Cass Dalglish, Professor Emerita & Adjunct Professor
After more that 30 years in the classroom, I retired from a full-time career as an Augsburg Professor, embraced my faculty emerita status and became an adjunct — teaching part time in the MFA in Creative Writing. As an adjunct, I was offered the opportunity to join a team of volunteers who were donating their time to negotiate a contract for Augsburg’s new adjunct faculty union, and I’ve been on that team ever since.
Now, after a year and a half of work, Augsburg’s adjunct union negotiators and the administrative team have finally reached a tentative agreement on the university’s first union contract for adjunct instructors. This is still a tentative agreement; before it becomes an official contract, it will need to be formally approved by both adjunct professors and the administration.
I believe that this is an extremely significant moment — one that calls our attention to the tremendous contribution our part-time faculty members have been making to Augsburg’s academic environment, and one that reminds us to focus on the university’s mission to seek equity and justice in our community.
Augsburg’s been honored by the Governor and praised by the “Star Tribune” for that “commitment to equity and justice.” We’ve gained a reputation for trying to make things right — on and off campus. But over the years we have had a problem that the university has ignored — and that problem is the serious inequality forced upon many of our own professors.
This year, 36 percent of Augsburg’s classes are being taught by adjuncts — dedicated academics who have invested in graduate degrees and who bring expertise to the classroom at the same time that they have been held under an unbreakable glass ceiling of severe underpayment by the university. Here at Augsburg, adjuncts work for extremely low wages; they are limited to four courses a year and therefore kept in a permanent part-time status that offers no benefits. They have no job security from year to year. They are the equivalent of indentured servants — without the security of an indenture.
Nationally, the percentage of adjunct professors supporting colleges and universities is escalating. A report by the American Association of University Professors shows that across the nation institutions of higher education are staffing 40 percent of their courses with adjunct professors.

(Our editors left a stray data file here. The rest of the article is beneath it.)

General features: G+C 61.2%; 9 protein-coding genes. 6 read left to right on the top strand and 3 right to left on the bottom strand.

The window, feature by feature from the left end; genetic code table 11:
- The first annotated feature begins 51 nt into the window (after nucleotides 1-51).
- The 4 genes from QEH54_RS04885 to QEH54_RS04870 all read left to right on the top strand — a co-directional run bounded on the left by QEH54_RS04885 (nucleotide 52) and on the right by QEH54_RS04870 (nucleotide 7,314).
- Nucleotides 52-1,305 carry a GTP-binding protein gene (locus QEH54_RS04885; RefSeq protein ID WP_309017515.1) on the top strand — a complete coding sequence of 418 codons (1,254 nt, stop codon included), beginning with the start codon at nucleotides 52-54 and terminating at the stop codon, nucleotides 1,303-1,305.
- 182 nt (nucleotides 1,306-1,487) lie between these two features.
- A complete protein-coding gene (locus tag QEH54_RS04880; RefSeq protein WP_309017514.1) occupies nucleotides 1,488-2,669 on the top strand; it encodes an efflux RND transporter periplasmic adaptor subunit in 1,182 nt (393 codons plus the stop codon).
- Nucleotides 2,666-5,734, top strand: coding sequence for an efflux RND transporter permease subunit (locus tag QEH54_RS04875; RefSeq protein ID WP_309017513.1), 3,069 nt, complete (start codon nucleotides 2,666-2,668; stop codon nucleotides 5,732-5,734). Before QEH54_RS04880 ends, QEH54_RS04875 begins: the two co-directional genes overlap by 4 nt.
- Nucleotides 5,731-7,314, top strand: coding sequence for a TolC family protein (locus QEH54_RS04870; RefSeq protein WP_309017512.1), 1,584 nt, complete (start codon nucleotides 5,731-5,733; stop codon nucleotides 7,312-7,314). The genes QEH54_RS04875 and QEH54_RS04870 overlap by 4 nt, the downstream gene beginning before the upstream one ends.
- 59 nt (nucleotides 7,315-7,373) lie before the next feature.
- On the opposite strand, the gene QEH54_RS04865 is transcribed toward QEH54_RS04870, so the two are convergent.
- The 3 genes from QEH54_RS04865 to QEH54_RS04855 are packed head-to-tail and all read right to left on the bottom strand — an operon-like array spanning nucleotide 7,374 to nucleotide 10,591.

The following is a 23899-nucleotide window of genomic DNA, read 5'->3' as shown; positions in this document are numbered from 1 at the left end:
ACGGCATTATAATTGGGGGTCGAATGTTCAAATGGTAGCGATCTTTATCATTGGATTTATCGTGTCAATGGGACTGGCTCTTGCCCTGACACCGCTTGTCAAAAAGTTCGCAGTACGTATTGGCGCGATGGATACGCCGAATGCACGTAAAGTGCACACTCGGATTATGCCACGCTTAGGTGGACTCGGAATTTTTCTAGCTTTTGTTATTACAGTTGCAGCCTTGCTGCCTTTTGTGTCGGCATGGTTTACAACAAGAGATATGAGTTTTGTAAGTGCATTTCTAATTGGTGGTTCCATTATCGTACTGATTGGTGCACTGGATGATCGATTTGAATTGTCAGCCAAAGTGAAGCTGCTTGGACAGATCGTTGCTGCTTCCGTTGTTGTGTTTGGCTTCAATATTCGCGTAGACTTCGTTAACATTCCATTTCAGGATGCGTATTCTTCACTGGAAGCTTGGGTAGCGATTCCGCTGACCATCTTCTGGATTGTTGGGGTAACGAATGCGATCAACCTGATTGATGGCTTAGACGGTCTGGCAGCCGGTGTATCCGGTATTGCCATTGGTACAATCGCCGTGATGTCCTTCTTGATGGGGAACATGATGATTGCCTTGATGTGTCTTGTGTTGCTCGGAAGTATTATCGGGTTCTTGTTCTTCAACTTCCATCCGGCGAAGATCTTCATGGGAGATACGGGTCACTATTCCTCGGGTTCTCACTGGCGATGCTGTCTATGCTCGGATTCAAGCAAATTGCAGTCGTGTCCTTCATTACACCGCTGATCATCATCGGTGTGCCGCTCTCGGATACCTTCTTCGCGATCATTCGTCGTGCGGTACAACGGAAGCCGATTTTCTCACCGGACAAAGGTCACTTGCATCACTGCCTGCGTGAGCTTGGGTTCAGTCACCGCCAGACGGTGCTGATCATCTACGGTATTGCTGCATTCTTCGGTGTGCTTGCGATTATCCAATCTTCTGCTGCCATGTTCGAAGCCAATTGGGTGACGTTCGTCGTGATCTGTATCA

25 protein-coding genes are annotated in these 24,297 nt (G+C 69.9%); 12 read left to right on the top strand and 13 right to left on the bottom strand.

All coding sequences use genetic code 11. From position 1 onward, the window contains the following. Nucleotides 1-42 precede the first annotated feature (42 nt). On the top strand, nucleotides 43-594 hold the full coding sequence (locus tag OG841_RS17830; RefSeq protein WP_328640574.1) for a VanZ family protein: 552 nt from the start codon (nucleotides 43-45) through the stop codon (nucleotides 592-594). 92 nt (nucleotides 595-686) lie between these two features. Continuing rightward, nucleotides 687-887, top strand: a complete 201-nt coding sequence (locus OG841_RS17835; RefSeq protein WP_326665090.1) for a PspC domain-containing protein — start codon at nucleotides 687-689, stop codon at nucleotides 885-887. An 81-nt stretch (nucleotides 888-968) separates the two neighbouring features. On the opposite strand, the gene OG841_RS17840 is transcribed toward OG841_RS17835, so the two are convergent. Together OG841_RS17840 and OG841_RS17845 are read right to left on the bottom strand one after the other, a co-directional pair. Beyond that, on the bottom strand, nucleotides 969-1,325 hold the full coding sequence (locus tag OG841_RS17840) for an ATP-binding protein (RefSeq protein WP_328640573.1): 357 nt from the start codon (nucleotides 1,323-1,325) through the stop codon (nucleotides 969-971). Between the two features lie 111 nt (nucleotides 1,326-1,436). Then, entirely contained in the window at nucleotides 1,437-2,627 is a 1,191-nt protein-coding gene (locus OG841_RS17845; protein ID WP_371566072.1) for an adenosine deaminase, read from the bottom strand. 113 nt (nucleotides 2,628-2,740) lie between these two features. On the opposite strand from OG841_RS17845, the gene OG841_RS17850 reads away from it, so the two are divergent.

Doesn’t this mean that Augsburg has simply been following a national trend? Shouldn’t the university be encouraged to continue this treatment of adjuncts if everyone else is doing it? Indeed, everyone else seems to be doing it. It is a national problem. In fact, it’s a national scandal. And everyone else is participating. But the fact that everyone else is doing something that is harmful to a segment of the community has never been okay here at Augsburg.
Augsburg, like many small private colleges and universities, is dependent on income from tuition paid by its students. Yet I don’t believe our students understand that so many of the professors they admire and appreciate are scandalously underpaid for the outstanding work they do in the classroom.
At the same time, in colleges and universities across the nation and here at Augsburg as well, salaries continue to climb for administrative positions. Augsburg’s top four employees are earning from 10-to-nearly-22 times the wages of professors teaching 36 percent of our courses. Some would say that — like the high percentage of adjunct faculty — this income disparity is a universal characteristic of 21st century Academe, that Augsburg shouldn’t have to correct a problem that no one else seems to be worried about.
But ignoring injustice is not the Augsburg way. Augsburg has a reputation for a bold commitment to campus equity and because of that commitment it’s time for the university to turn its financial attention back toward the classroom.
A union contract for Augsburg adjuncts does not solve the problem, but it is a beginning. It is Augsburg’s opportunity to set things right, to offer its adjunct professors a path toward equity and justice. We need to invite “everyone else” in higher education to imitate us as we focus on this issue of economic justice for adjunct professors. If we can’t do that, we’re saying that in the case of our own adjunct professors, we’re willing to give up on trying to make things right.
This article was originally published in the Oct. 19, 2018 issue.